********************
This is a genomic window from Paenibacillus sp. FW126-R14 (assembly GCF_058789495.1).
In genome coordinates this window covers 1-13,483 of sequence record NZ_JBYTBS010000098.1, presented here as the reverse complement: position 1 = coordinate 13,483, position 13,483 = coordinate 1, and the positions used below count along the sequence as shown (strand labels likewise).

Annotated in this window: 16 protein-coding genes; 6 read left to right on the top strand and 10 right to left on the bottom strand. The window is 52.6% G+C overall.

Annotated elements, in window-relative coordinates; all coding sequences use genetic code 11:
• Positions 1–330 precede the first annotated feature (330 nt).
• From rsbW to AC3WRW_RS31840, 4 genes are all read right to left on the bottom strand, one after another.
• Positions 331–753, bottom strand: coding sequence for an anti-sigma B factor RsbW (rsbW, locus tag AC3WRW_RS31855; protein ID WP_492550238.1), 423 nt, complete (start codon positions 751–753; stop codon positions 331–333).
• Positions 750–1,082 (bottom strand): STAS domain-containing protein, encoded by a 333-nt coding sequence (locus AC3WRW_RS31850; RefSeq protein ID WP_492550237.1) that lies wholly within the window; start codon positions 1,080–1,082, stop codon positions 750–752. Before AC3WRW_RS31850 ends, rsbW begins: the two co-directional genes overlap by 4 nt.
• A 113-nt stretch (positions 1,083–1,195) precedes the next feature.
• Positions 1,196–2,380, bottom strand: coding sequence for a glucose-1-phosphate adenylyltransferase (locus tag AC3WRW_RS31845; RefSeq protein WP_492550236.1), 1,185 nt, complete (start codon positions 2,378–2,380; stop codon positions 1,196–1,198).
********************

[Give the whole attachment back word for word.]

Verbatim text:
This is a genomic window from Paenibacillus sp. FW126-R14 (assembly GCF_058789495.1).
In genome coordinates this window covers 1-13,483 of sequence record NZ_JBYTBS010000098.1, presented here as the reverse complement: position 1 = coordinate 13,483, position 13,483 = coordinate 1, and the positions used below count along the sequence as shown (strand labels likewise).

Annotated in this window: 16 protein-coding genes; 6 read left to right on the top strand and 10 right to left on the bottom strand. The window is 52.6% G+C overall.

Annotated elements, in window-relative coordinates; all coding sequences use genetic code 11:
• Positions 1–330 precede the first annotated feature (330 nt).
• From rsbW to AC3WRW_RS31840, 4 genes are all read right to left on the bottom strand, one after another.
• Positions 331–753, bottom strand: coding sequence for an anti-sigma B factor RsbW (rsbW, locus tag AC3WRW_RS31855; protein ID WP_492550238.1), 423 nt, complete (start codon positions 751–753; stop codon positions 331–333).
• Positions 750–1,082 (bottom strand): STAS domain-containing protein, encoded by a 333-nt coding sequence (locus AC3WRW_RS31850; RefSeq protein ID WP_492550237.1) that lies wholly within the window; start codon positions 1,080–1,082, stop codon positions 750–752. Before AC3WRW_RS31850 ends, rsbW begins: the two co-directional genes overlap by 4 nt.
• A 113-nt stretch (positions 1,083–1,195) precedes the next feature.
• Positions 1,196–2,380, bottom strand: coding sequence for a glucose-1-phosphate adenylyltransferase (locus tag AC3WRW_RS31845; RefSeq protein WP_492550236.1), 1,185 nt, complete (start codon positions 2,378–2,380; stop codon positions 1,196–1,198).